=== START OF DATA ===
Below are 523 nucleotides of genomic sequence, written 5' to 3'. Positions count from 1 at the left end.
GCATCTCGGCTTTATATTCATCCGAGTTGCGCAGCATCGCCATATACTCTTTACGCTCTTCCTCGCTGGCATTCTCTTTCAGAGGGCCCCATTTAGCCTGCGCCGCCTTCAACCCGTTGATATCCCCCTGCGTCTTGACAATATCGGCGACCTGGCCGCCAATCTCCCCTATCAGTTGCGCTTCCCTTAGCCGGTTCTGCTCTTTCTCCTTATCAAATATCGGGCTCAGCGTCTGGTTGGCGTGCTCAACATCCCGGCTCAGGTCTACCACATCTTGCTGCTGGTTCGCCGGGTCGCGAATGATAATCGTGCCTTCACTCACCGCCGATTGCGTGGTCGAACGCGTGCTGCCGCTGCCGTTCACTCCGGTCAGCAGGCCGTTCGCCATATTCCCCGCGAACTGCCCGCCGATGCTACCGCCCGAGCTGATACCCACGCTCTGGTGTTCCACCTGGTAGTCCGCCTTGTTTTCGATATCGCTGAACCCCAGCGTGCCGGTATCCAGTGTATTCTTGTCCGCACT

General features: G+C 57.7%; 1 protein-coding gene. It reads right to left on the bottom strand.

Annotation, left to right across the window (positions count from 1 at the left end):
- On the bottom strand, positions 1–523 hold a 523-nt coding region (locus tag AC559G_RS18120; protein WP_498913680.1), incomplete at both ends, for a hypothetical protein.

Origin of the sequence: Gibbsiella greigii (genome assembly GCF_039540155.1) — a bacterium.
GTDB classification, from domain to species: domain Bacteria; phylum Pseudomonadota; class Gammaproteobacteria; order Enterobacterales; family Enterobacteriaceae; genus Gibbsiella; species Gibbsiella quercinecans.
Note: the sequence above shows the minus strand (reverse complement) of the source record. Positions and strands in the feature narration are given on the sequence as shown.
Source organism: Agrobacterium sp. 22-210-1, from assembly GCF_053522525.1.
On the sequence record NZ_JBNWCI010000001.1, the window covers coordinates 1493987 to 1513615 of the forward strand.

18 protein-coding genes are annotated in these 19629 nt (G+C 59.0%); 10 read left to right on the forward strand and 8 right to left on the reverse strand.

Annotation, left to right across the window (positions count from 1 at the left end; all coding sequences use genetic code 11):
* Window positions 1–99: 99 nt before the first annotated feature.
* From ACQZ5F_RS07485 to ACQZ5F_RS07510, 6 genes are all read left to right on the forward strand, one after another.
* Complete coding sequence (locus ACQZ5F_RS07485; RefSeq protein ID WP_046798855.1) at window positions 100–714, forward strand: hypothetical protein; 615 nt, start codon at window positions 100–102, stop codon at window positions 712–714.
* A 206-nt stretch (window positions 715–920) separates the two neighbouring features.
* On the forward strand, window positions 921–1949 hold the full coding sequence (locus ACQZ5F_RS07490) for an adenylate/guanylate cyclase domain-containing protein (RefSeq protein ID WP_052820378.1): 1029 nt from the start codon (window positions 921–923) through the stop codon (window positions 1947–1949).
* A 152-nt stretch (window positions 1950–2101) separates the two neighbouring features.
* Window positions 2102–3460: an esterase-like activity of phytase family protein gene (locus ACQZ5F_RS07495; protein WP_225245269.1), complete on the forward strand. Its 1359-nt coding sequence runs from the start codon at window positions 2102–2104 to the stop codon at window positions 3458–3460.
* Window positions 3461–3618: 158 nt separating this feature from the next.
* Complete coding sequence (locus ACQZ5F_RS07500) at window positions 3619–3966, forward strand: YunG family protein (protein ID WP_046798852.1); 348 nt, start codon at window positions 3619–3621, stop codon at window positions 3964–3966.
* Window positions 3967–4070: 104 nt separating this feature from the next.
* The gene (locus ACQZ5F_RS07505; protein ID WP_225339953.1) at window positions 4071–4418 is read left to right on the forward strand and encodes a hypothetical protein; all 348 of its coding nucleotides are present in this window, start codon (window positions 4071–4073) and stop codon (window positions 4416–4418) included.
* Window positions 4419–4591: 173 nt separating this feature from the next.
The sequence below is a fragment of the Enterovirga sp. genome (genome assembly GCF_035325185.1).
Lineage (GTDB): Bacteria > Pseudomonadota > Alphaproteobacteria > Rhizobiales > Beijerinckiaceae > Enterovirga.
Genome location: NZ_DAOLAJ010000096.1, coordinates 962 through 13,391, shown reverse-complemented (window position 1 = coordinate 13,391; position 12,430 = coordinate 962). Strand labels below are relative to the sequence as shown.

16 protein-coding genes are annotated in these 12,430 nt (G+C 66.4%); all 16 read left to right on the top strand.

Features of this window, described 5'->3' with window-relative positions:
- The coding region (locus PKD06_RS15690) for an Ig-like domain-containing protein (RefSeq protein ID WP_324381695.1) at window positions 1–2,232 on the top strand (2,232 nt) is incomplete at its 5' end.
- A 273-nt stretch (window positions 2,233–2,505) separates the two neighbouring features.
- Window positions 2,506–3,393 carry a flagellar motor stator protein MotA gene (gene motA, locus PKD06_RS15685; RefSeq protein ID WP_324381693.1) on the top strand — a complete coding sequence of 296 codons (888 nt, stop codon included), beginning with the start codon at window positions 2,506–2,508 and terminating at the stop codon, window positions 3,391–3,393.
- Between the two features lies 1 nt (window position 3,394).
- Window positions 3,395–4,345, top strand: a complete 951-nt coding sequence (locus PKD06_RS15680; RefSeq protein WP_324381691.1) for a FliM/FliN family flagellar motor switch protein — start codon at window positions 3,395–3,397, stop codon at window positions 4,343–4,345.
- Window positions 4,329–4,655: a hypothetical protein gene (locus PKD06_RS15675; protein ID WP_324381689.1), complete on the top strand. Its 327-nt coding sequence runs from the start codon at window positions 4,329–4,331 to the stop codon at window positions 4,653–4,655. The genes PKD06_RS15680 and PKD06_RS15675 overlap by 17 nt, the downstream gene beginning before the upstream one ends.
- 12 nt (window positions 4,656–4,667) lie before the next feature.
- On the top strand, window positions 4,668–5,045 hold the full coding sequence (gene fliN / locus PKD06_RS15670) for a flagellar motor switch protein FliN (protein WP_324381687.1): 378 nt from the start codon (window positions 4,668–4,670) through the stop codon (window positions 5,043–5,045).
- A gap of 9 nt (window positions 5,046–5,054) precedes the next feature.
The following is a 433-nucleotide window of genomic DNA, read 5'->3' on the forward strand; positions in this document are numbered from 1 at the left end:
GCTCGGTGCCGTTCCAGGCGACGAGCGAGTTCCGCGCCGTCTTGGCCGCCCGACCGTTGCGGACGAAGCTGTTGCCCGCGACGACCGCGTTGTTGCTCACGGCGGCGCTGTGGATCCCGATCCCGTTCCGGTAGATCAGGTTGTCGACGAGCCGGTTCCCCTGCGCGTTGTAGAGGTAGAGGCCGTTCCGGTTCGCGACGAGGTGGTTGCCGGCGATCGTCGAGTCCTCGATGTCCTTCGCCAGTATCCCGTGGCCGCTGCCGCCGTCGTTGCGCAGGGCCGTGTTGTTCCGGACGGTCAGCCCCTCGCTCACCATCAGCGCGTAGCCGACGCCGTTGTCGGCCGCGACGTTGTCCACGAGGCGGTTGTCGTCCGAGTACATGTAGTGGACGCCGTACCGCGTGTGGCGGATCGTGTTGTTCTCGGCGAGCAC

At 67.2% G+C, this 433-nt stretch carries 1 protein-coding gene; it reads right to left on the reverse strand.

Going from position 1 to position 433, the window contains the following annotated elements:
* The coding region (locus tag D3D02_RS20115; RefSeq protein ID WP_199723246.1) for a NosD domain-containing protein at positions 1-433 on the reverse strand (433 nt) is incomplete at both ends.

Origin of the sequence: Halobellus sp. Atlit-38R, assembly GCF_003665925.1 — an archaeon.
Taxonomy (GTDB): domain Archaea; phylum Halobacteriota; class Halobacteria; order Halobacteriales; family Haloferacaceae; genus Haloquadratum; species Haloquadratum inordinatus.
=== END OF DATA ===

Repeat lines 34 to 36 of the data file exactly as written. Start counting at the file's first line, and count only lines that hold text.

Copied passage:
- Window positions 3,395–4,345, top strand: a complete 951-nt coding sequence (locus PKD06_RS15680; RefSeq protein WP_324381691.1) for a FliM/FliN family flagellar motor switch protein — start codon at window positions 3,395–3,397, stop codon at window positions 4,343–4,345.
- Window positions 4,329–4,655: a hypothetical protein gene (locus PKD06_RS15675; protein ID WP_324381689.1), complete on the top strand. Its 327-nt coding sequence runs from the start codon at window positions 4,329–4,331 to the stop codon at window positions 4,653–4,655. The genes PKD06_RS15680 and PKD06_RS15675 overlap by 17 nt, the downstream gene beginning before the upstream one ends.
- 12 nt (window positions 4,656–4,667) lie before the next feature.